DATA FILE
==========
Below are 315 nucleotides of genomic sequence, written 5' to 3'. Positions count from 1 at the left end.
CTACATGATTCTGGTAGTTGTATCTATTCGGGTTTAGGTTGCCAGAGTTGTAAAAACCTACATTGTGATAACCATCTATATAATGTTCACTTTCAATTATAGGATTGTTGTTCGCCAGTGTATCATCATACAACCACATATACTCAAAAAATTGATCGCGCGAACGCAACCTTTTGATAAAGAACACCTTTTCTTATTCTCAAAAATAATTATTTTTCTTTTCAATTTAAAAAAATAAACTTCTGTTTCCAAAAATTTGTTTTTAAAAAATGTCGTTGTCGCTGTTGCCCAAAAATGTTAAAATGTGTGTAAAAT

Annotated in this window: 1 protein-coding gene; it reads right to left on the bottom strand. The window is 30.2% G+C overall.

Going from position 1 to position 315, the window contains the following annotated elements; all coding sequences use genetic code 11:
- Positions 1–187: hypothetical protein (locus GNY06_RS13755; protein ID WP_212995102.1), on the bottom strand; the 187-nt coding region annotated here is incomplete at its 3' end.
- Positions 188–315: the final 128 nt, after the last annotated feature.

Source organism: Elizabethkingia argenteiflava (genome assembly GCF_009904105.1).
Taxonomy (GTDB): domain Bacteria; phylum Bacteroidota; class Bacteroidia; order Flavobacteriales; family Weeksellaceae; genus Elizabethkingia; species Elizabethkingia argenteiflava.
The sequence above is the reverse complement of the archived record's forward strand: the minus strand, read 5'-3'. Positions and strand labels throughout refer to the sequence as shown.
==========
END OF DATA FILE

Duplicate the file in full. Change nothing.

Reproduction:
Below are 315 nucleotides of genomic sequence, written 5' to 3'. Positions count from 1 at the left end.
CTACATGATTCTGGTAGTTGTATCTATTCGGGTTTAGGTTGCCAGAGTTGTAAAAACCTACATTGTGATAACCATCTATATAATGTTCACTTTCAATTATAGGATTGTTGTTCGCCAGTGTATCATCATACAACCACATATACTCAAAAAATTGATCGCGCGAACGCAACCTTTTGATAAAGAACACCTTTTCTTATTCTCAAAAATAATTATTTTTCTTTTCAATTTAAAAAAATAAACTTCTGTTTCCAAAAATTTGTTTTTAAAAAATGTCGTTGTCGCTGTTGCCCAAAAATGTTAAAATGTGTGTAAAAT

Annotated in this window: 1 protein-coding gene; it reads right to left on the bottom strand. The window is 30.2% G+C overall.

Going from position 1 to position 315, the window contains the following annotated elements; all coding sequences use genetic code 11:
- Positions 1–187: hypothetical protein (locus GNY06_RS13755; protein ID WP_212995102.1), on the bottom strand; the 187-nt coding region annotated here is incomplete at its 3' end.
- Positions 188–315: the final 128 nt, after the last annotated feature.

Source organism: Elizabethkingia argenteiflava (genome assembly GCF_009904105.1).
Taxonomy (GTDB): domain Bacteria; phylum Bacteroidota; class Bacteroidia; order Flavobacteriales; family Weeksellaceae; genus Elizabethkingia; species Elizabethkingia argenteiflava.
The sequence above is the reverse complement of the archived record's forward strand: the minus strand, read 5'-3'. Positions and strand labels throughout refer to the sequence as shown.